Wolanyk v. San Diego Police Dept.

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San Carlos CA (September 29, 2010) – The City of San Diego will pay $35,000 to gun rights activist Samuel Wolanyk for his improper arrest. The San Diego Police Department also granted Mr. Wolanyk’s petition for a Finding of Factual Innocence, admitting no reasonable cause for his arrest existed.

The lawsuit – financially supported by The Calguns Foundation, Inc., and brought by attorney Jason Davis of Davis & Associates – sought to ensure San Diego properly trains its officers to deal with law-abiding gun owners.

“We do not encourage Unloaded Open Carrying of firearms in urban areas at this time,” said Gene Hoffman, Chairman of The Calguns Foundation. “But we believe the civil rights of gun owners must be defended to the utmost.”

Nearly two years ago, “open carry” activist Wolanyk wound up looking down the barrels of two police handguns when San Diego Police officers Jody Kinsley and Troy White responded to a call of a man wearing a kilt, with a holstered gun, in San Diego’s Mission Beach area. The officers immediately exited their vehicles on arrival at the location, drew their firearms, and ordered Mr. Wolanyk to the ground.

The officers quickly determined the firearm was unloaded, had no magazine in it, with no round in the chamber, and was thus in full compliance with California law. The firearm was unloaded even though Mr. Wolanyk did separately possess loaded magazines carried in an additional pouch attached to his belt (a completely lawful activity).

Until that day, these officers had never heard of the burgeoning Unloaded Open Carry movement, in which persons entitled to possess firearms exercise their right to lawfully carry unloaded, holstered handguns (though some onerous geographic limitations do apply). One other key legal restriction on open carry in California law also exists: people must give up their Fourth Amendment rights and submit to law enforcement examination of the firearm to determine if it’s loaded. In Wolanyk’s case, however, the officers weren’t performing a loaded firearm examination; in the officers’ minds, they were responding to a “man with a gun” call and acting accordingly.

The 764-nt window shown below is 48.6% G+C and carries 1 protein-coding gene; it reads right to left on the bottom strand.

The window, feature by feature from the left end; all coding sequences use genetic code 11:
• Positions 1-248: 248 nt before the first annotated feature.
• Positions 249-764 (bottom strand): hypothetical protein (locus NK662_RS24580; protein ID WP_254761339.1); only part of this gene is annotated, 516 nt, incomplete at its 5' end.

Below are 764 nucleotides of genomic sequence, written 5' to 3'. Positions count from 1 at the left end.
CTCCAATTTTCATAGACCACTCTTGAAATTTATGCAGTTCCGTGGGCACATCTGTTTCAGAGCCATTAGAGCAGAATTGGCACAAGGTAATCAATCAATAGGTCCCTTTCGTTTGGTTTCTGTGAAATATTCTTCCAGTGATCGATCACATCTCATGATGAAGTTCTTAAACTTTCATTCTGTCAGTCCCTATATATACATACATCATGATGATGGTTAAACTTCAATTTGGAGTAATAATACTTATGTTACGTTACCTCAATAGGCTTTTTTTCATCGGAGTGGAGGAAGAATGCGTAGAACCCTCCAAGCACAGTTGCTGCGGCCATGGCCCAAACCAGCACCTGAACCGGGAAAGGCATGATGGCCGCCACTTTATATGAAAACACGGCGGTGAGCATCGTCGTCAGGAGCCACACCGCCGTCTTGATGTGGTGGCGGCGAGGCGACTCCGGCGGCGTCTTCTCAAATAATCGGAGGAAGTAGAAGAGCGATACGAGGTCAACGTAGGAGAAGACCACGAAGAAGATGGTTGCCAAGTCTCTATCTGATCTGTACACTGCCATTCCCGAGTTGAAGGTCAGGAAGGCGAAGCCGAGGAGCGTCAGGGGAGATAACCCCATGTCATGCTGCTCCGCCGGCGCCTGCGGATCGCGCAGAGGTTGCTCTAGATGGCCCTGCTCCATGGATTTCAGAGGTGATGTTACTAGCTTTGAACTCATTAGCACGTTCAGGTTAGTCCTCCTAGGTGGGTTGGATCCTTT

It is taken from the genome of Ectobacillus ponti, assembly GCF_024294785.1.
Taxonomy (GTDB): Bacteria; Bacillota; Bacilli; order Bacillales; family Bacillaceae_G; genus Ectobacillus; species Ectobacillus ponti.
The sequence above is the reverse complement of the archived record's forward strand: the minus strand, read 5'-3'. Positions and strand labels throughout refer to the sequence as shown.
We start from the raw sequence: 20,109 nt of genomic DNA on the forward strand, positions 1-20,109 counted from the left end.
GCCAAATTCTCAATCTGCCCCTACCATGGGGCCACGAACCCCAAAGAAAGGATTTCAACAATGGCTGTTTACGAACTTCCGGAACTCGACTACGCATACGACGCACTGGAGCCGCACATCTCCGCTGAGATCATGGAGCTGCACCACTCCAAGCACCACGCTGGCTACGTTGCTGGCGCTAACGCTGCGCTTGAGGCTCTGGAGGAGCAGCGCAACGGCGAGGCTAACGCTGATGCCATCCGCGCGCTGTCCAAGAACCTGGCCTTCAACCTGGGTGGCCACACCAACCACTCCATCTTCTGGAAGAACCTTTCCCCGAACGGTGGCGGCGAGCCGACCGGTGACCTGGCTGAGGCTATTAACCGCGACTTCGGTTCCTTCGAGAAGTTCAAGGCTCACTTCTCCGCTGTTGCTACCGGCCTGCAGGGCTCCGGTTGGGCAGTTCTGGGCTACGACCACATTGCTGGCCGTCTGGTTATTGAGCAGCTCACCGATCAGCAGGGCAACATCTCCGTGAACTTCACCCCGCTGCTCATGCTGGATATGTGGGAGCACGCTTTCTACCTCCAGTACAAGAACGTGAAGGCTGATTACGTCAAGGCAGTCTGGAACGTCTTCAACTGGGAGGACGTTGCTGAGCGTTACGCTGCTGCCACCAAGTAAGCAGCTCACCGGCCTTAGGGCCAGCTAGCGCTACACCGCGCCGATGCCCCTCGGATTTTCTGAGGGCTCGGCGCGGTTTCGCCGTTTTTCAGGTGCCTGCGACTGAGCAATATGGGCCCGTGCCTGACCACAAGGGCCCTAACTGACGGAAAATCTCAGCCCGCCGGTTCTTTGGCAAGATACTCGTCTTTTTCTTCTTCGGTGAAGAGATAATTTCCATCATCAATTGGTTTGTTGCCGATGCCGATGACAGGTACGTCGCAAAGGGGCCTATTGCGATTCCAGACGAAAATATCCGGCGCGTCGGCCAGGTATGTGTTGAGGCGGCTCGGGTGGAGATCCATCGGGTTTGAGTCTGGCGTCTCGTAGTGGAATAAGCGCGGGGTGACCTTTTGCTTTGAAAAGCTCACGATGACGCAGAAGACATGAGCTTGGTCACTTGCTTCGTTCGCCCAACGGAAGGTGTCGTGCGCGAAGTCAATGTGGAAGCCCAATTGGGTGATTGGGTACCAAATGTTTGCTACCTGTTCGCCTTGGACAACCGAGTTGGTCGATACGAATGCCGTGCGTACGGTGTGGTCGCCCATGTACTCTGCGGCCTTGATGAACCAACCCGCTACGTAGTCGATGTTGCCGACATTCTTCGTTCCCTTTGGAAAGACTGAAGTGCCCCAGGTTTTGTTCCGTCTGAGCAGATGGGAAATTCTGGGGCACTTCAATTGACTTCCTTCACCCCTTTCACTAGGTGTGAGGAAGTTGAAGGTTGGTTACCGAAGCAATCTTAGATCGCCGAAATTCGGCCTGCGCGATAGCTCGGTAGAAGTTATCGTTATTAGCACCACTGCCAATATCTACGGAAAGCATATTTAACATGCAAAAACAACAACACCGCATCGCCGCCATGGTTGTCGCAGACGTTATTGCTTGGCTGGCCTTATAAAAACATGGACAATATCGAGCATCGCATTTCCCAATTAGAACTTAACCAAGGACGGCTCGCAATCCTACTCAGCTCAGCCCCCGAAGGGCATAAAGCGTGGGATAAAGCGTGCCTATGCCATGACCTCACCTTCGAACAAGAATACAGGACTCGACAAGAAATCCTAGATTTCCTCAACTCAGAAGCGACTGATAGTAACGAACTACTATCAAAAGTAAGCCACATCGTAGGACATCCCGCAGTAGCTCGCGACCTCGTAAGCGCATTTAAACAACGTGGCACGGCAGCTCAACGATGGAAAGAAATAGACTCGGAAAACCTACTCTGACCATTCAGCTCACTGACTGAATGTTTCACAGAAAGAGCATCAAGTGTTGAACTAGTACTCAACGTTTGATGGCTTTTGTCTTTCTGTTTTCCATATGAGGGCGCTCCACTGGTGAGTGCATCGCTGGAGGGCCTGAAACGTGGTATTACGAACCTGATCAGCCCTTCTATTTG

After San Diego Police Sergeant David Kries arrived at the scene, Mr. Wolanyk had hoped the officers’ errors would be competently rectified and he would then be free to go. But Sgt. Kries showed he too didn’t understand California’s complex gun laws, and arrested Mr. Wolanyk for carrying a “loaded” firearm – in direct conflict with both prior case law (People v. Clark) and common sense, which requires ammunition to be in a position from which it can be fired in order for a firearm to be considered loaded. Mr. Wolanyk was taken to San Diego Police headquarters, where it was determined that he violated no law. Two hours later, Wolanyk was back at Mission Beach with Officer Kinsley handing him back his firearm and ammunition. Neither an apology nor an explanation of why the Department hadn’t properly trained their officers was provided.

“If they’d just apologized and said that they would look into training their officers on how to deal with law-abiding gun owners, I would not have felt compelled to file my lawsuit,” said Mr. Wolanyk. “It’s really about public safety for everyone, including those lawfully carrying firearms.”
Now, not only has San Diego paid Mr. Wolanyk for their actions, but they have since supplemented their training as well.
The rise of the Unloaded Open Carry movement in San Diego and Wolanyk’s arrest caught the attention of California Assemblywoman Lori Saldaña, whose proposed “fix” to police training deficiencies was instead to draft a bill taking away the ability to “UOC”. Saldaña’s proposed “Open Carry” ban failed passage this legislative term, but is nearly certain to reemerge this next term.
As long as Unloaded Open Carry activities are lawful, San Diego Police Officers and other law enforcement agencies will have to respect the civil rights of these law-abiding citizens.